Idaho (11-9 overall, 4-2 WAC) has won four of their last five. The Spartans (7-14 overall, 0-6 WAC) have lost five of their last six with the only win coming last Saturday over Cal State Bakersfield, and now head to Utah State on Saturday.
While Utah State is struggling this year, they have been tough to beat at home. The Aggies broke a two-game losing streak on Thursday with a 77-72 home win over Hawaii. Utah State has only lost twice at home this year.
San Jose State's Keith Shamburger will have to sit out Saturday after getting ejected late in Thursday's loss. That might be a good thing for everyone involved. The sophomore has been playing with a sore rib and has made just 1 of 16 shots in the last two games.
The Spartans are a young team and finishing games this season has been a problem. They had chances to win against USF, Weber State., Fresno State., UC Riverside and now Idaho after closing to within two points late in the game. That's five losses in games they had chances at the end.
Rebounding also has been a problem for the Spartans, who were outrebounded 34 to 26 on Thursday.
Spartans off the mark during losing streak
It's hard to win when you can't shoot straight.
The Spartans, which lost their first five conference games by an average of 13.2 points, has been struggling to find the range -- not only in the WAC but all season.
San Jose State entered the week last in the conference in field goal percentage, making just 38.4 percent in all games and 36.9 percent in league games.
There doesn't appear to be any easy answers. The Spartans rely on their outside shooting about as much as any team in the WAC, and that shooting touch is going to run hot and cold. SJSU doesn't have a complement up front to Wil Carter.
In fact, San Jose State has turned in the majority of the worst shooting performances in the WAC this season, including:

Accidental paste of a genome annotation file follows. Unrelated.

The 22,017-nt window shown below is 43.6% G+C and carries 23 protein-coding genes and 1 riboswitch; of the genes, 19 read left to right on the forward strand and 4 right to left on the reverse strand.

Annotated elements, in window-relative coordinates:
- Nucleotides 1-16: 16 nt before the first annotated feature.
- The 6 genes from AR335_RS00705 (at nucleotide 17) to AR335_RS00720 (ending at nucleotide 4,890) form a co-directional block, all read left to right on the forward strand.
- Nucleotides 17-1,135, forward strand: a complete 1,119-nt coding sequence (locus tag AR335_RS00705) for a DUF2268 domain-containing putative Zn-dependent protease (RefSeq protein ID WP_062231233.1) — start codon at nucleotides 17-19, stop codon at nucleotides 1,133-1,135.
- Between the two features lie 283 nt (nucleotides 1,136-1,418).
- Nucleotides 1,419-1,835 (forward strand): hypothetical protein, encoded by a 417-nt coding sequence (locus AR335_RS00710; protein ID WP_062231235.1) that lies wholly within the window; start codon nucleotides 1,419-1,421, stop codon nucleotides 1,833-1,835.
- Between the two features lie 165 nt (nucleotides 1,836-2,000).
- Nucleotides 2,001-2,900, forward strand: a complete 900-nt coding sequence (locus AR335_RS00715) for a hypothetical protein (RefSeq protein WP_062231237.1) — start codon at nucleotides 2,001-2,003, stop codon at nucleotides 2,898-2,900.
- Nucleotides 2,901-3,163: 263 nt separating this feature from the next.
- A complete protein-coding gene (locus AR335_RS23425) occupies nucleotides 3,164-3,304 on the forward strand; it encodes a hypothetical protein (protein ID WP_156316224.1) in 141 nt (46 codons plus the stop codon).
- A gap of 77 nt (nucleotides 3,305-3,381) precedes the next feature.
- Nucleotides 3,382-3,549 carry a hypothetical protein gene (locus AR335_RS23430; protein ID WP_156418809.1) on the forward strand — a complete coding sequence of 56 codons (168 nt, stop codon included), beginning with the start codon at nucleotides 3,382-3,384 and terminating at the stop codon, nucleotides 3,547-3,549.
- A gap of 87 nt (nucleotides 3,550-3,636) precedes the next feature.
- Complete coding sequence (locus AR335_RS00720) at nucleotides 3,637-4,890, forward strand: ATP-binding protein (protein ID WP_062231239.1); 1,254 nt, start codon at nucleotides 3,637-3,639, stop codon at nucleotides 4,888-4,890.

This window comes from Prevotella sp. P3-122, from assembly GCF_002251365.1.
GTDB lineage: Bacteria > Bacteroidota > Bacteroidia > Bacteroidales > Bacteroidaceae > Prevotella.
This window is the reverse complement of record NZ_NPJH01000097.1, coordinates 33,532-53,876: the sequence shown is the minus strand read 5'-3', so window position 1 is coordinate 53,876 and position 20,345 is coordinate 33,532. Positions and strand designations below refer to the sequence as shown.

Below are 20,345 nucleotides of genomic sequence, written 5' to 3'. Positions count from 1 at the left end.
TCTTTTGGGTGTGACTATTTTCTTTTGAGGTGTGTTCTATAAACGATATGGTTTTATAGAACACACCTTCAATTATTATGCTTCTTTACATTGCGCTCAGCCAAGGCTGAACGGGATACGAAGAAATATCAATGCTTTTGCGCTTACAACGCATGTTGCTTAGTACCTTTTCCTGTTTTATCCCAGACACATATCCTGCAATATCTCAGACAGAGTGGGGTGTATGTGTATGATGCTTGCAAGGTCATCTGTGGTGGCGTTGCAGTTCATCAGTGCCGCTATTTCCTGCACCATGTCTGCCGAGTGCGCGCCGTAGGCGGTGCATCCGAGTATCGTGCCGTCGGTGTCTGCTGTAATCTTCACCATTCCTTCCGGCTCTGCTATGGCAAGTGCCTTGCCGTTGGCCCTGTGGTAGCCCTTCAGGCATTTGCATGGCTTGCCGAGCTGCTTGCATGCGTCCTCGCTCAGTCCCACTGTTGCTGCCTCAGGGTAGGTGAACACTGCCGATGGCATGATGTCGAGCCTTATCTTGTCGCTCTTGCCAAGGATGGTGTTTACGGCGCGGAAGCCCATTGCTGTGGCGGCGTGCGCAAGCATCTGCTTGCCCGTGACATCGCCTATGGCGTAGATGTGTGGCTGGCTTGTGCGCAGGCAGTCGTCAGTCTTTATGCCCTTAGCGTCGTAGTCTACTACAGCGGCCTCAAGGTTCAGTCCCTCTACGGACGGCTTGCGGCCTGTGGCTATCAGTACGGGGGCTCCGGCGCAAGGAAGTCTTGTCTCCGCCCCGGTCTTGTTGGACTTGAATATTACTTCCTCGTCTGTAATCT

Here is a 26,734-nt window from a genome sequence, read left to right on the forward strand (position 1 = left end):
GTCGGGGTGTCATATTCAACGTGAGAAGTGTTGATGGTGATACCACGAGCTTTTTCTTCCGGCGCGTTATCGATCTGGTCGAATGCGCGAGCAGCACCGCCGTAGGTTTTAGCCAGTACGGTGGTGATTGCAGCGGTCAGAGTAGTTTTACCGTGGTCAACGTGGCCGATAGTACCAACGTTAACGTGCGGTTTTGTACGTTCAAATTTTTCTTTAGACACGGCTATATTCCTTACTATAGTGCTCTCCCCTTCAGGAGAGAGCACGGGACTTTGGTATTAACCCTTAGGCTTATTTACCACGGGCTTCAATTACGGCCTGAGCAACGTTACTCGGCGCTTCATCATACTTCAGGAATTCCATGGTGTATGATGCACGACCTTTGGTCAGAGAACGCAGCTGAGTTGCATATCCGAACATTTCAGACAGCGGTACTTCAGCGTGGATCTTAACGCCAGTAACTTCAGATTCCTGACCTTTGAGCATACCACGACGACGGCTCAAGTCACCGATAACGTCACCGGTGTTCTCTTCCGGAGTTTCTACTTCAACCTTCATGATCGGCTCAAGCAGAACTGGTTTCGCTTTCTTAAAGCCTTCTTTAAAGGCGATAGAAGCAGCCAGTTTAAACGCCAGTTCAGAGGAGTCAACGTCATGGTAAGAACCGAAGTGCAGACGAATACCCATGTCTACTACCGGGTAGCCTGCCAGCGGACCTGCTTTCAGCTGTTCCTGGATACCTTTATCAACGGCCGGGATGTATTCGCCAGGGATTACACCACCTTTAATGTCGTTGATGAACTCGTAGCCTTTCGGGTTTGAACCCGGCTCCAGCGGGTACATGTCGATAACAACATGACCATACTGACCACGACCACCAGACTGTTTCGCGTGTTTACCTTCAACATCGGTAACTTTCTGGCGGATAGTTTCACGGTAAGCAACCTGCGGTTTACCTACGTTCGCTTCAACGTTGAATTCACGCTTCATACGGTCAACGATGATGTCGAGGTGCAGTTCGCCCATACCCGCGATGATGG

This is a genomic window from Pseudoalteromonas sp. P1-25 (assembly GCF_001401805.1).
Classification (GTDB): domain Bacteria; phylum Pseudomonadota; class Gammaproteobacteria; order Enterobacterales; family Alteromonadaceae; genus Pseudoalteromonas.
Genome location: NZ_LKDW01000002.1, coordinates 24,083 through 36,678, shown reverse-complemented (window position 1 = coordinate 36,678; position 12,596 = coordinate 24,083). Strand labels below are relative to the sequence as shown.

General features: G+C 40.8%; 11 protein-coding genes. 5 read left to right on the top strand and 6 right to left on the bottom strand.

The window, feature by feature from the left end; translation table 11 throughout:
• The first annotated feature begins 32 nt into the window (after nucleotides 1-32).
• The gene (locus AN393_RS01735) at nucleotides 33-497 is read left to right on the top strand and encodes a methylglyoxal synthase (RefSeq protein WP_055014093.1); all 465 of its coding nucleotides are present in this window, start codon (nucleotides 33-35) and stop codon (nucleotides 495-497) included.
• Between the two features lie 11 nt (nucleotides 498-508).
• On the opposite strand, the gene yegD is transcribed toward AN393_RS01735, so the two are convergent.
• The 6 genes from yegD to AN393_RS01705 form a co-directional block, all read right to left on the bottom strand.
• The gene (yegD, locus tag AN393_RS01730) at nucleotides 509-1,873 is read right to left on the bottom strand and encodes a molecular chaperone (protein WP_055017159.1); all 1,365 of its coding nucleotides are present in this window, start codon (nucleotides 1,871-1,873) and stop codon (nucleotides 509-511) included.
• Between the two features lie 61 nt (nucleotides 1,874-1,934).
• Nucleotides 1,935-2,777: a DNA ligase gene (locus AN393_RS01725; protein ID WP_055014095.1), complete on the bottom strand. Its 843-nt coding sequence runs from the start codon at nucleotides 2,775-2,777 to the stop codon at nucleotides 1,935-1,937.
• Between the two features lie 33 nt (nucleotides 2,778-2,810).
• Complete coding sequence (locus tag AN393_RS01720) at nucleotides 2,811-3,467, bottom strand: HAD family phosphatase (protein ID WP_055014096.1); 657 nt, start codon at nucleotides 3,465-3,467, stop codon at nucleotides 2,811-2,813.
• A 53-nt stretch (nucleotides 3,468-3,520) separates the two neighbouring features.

--20.0 percent at Cal
--24.4 percent vs. Cal Poly
--27.6 percent vs. UC Irvine
--28.5 percent at Cal Poly
--29.6 percent at Santa Clara
One of those shots that didn't fall was Keith Shamburger's short jumper in the lane with five seconds against Louisiana Tech on Jan. 21. That would have tied the game, but it was off the mark and the Bulldogs grabbed the rebound. Tech made two late free throws for a 71-67 victory.
"We missed shots in the lane, and missed shots on the break a couple of times that really could have altered the outcome of the game," coach George Nessman said.
"The biggest thing for our guys is to not get discouraged. It's tough. We've lost five in a row. It's really tough. It's very painful to be a part of it. At the same time, we have to keep our heads up and turn around and keep pursuing victories."
--Coach George Nessman had high praise for Weber State's Damian Lillard, who led Division I in scoring with 25.1 points per game through Jan. 19. Lillard poured in 41 points in a double-overtime win over the Spartans in December. "He's the classic problem," Nessman said in USA Today. "He can shoot the ball from deep on the perimeter, and he can attack you off the dribble. When you have a player who can do both of those things equally well, it becomes problematic."